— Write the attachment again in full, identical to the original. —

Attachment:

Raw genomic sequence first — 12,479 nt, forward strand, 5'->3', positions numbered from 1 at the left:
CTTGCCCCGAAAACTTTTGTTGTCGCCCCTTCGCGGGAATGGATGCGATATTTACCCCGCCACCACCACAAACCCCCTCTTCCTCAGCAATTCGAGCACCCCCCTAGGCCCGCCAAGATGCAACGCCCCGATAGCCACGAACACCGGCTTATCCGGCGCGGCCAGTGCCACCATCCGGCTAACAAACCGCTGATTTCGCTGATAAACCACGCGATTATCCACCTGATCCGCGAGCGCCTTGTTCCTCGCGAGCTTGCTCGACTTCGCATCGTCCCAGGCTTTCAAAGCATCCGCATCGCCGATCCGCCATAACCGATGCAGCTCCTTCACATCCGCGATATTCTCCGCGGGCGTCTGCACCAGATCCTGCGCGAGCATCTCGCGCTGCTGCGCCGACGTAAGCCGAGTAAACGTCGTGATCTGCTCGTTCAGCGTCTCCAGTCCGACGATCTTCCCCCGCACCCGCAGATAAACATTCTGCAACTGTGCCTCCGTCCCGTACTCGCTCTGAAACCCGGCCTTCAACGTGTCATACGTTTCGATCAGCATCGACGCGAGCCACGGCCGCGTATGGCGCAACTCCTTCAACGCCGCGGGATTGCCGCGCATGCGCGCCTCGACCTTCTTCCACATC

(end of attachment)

Raw genomic sequence first — 12,479 nt, forward strand, 5'->3', positions numbered from 1 at the left:
CTTGCCCCGAAAACTTTTGTTGTCGCCCCTTCGCGGGAATGGATGCGATATTTACCCCGCCACCACCACAAACCCCCTCTTCCTCAGCAATTCGAGCACCCCCCTAGGCCCGCCAAGATGCAACGCCCCGATAGCCACGAACACCGGCTTATCCGGCGCGGCCAGTGCCACCATCCGGCTAACAAACCGCTGATTTCGCTGATAAACCACGCGATTATCCACCTGATCCGCGAGCGCCTTGTTCCTCGCGAGCTTGCTCGACTTCGCATCGTCCCAGGCTTTCAAAGCATCCGCATCGCCGATCCGCCATAACCGATGCAGCTCCTTCACATCCGCGATATTCTCCGCGGGCGTCTGCACCAGATCCTGCGCGAGCATCTCGCGCTGCTGCGCCGACGTAAGCCGAGTAAACGTCGTGATCTGCTCGTTCAGCGTCTCCAGTCCGACGATCTTCCCCCGCACCCGCAGATAAACATTCTGCAACTGTGCCTCCGTCCCGTACTCGCTCTGAAACCCGGCCTTCAACGTGTCATACGTTTCGATCAGCATCGACGCGAGCCACGGCCGCGTATGGCGCAACTCCTTCAACGCCGCGGGATTGCCGCGCATGCGCGCCTCGACCTTCTTCCACATC